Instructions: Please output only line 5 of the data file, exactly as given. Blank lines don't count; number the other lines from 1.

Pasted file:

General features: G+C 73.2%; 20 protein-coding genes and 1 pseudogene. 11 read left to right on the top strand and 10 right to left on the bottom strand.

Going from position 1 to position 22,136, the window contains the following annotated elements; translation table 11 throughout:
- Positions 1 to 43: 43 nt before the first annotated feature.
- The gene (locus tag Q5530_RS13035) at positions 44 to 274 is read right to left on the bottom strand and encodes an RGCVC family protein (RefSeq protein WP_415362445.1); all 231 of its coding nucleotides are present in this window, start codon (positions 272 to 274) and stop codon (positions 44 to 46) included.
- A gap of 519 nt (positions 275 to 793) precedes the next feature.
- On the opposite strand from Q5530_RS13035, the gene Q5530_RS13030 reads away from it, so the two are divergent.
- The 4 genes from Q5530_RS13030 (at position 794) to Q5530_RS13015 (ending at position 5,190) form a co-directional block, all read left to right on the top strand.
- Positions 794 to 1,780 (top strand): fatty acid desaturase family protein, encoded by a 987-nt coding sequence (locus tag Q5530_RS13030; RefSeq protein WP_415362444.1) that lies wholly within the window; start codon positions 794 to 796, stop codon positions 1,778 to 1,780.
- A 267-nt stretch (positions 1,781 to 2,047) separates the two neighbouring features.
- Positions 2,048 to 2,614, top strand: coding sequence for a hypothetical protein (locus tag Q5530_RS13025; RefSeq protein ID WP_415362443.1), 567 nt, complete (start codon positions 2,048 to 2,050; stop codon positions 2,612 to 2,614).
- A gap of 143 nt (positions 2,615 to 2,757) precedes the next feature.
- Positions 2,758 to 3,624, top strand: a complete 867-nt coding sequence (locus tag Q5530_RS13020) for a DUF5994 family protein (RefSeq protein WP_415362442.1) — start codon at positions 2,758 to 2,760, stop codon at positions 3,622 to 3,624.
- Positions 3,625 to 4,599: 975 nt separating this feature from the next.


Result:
- A gap of 519 nt (positions 275 to 793) precedes the next feature.